|Describes how to create a table.||Create Tables (Database Engine)|
|Describes how to delete a table.||Delete Tables (Database Engine)|
|Describes how to create a new table that contains some or all of the columns in an existing table.||Duplicate Tables|
|Describes how to rename a table.||Rename Tables (Database Engine)|
|Describes how to view the properties of the table.||View the Table Definition|
|Describes how to determine whether other objects such as a view or stored procedure depend on a table.||View the Dependencies of a Table|
The following table provides links to common tasks associated with creating or modifying columns in a table.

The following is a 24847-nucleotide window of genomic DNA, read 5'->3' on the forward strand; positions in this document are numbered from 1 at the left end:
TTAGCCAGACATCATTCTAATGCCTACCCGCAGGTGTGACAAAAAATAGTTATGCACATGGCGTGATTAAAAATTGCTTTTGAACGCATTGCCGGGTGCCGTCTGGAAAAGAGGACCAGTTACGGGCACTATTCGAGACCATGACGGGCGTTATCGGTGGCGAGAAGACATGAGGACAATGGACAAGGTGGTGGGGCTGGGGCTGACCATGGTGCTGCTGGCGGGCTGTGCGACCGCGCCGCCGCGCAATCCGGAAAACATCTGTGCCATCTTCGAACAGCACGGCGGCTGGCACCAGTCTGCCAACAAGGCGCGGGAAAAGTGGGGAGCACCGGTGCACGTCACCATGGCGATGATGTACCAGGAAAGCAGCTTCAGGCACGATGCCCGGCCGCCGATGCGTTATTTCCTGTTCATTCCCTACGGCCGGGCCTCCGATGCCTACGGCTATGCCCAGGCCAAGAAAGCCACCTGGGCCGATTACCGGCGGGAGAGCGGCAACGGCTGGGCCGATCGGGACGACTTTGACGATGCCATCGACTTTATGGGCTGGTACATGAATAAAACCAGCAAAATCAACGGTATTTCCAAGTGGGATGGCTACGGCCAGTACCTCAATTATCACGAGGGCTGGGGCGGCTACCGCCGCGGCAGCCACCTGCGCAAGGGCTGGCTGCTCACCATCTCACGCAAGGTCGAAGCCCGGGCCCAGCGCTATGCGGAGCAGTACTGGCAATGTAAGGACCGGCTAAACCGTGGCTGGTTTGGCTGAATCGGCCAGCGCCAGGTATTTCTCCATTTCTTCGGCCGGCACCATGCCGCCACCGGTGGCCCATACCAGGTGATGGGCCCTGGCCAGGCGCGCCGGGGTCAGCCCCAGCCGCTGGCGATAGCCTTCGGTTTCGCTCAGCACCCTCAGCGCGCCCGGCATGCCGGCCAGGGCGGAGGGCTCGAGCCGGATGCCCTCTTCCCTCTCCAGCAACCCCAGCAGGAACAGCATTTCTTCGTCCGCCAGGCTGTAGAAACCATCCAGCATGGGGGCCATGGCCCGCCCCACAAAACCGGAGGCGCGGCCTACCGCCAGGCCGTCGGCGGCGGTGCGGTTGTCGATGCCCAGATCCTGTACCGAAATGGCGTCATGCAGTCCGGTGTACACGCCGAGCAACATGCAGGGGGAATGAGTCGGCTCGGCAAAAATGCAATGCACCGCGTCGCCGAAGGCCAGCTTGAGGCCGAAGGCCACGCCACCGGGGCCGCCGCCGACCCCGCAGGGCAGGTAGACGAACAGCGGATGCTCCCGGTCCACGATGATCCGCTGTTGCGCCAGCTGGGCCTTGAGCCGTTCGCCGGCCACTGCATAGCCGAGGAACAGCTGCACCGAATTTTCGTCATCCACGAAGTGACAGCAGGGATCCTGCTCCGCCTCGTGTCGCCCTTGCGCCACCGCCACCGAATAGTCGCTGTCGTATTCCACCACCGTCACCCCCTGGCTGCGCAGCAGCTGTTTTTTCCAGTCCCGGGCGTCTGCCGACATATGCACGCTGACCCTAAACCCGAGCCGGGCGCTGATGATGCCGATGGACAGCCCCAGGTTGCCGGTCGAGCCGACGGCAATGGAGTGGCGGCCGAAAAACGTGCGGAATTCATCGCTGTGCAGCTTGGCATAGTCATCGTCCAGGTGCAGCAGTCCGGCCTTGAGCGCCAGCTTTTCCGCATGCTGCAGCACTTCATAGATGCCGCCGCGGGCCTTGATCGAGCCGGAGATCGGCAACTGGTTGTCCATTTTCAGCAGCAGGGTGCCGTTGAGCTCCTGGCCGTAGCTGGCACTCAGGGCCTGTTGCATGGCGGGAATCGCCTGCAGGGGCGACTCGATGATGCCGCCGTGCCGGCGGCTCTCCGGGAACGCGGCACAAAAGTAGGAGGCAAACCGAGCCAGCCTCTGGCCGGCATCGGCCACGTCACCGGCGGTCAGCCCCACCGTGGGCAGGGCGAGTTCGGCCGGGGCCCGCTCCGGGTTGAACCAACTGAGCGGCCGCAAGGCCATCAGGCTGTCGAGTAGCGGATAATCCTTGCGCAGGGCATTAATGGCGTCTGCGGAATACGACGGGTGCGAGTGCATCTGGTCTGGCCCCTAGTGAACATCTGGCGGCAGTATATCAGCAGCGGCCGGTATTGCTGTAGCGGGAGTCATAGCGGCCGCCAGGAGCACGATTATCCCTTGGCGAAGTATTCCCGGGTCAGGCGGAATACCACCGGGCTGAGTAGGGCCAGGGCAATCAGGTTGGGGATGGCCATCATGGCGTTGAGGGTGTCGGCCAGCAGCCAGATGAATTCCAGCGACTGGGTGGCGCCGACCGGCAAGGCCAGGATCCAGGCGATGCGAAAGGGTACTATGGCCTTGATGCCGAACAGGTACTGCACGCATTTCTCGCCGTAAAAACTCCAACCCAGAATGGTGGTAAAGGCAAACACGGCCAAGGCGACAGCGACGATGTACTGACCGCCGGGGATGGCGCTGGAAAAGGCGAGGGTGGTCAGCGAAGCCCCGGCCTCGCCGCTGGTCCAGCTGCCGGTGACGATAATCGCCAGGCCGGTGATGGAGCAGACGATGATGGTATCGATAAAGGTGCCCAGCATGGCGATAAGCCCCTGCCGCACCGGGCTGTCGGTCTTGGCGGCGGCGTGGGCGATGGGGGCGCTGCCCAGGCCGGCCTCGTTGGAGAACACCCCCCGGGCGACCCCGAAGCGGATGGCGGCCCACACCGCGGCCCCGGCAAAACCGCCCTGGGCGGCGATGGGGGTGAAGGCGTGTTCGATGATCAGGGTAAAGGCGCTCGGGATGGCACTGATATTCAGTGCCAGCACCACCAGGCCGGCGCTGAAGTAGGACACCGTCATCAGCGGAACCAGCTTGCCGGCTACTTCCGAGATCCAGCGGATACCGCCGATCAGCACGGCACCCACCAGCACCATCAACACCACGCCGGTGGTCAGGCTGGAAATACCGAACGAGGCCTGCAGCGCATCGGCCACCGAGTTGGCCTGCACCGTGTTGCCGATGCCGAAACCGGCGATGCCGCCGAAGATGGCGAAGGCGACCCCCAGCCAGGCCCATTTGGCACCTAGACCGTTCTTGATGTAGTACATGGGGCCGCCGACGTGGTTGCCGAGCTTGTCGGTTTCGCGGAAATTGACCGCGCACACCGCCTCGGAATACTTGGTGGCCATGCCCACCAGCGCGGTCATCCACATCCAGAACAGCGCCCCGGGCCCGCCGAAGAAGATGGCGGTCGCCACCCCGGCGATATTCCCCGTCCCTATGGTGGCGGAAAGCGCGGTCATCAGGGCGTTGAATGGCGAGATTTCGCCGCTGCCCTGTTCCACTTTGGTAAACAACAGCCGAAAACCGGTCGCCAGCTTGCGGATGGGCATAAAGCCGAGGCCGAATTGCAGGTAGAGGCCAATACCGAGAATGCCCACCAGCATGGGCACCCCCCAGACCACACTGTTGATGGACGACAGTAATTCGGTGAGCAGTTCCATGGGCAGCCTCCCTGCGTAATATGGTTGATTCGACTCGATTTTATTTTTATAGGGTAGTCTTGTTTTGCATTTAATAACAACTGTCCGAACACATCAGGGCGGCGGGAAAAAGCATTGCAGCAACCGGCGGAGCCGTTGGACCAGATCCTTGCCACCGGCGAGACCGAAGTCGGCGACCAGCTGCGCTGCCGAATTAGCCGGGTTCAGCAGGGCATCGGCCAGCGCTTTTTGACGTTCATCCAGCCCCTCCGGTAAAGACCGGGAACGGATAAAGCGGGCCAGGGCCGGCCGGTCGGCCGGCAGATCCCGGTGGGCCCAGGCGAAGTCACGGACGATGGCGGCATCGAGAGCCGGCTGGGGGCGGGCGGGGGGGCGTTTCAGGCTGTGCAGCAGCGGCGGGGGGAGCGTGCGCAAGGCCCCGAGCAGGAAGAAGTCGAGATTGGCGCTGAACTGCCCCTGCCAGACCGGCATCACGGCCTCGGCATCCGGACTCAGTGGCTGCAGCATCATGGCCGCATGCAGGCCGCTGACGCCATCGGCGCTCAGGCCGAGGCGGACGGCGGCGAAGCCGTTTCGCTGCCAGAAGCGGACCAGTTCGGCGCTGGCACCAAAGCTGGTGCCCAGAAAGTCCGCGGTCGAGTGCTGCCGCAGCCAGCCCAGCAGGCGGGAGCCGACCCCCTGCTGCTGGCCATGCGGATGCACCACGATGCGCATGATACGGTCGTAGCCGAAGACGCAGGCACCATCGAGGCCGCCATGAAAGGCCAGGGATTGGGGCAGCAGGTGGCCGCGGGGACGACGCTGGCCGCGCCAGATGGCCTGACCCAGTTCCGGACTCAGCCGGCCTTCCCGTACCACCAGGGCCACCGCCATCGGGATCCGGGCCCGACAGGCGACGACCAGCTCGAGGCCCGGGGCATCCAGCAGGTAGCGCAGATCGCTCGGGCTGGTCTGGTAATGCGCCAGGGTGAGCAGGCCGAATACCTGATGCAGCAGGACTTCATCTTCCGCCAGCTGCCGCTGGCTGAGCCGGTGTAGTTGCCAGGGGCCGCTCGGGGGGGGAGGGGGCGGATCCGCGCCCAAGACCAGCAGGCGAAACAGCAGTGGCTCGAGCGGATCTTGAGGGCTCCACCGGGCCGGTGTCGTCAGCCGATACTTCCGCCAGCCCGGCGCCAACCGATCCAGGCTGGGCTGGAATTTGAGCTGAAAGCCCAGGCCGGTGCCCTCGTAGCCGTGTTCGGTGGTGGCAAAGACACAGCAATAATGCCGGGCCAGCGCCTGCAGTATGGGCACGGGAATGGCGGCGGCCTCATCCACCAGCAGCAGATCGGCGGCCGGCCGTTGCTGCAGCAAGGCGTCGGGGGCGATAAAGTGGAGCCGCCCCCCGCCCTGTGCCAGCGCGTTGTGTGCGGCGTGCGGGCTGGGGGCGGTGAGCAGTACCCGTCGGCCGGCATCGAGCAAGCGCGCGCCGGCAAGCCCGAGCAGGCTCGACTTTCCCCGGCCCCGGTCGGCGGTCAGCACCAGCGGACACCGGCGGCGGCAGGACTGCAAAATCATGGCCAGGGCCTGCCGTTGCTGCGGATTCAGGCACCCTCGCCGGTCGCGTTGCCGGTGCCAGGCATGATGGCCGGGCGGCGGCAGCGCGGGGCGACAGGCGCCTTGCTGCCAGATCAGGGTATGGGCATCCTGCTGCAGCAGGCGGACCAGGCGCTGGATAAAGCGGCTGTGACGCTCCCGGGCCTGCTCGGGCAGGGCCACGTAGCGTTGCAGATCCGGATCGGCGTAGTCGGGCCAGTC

|Describes how to add columns to an existing table.||Add Columns to a Table (Database Engine)|
|Describes how to delete columns from a table.||Delete Columns from a Table|
|Describes how to change the name of a column.||Rename Columns (Database Engine)|
|Describes how to copy columns from one table to another, copying either just the column definition, or the definition and data.||Copy Columns from One Table to Another (Database Engine)|
|Describes how to modify a column definition, by changing the data type or other property.||Modify Columns (Database Engine)|
|Describes how to change the order in which the columns appear.||Change Column Order in a Table|
|Describes how to create a computed column in a table.||Specify Computed Columns in a Table|
|Describes how to specify a default value for a column. This value is used if another value is not supplied.||Specify Default Values for Columns|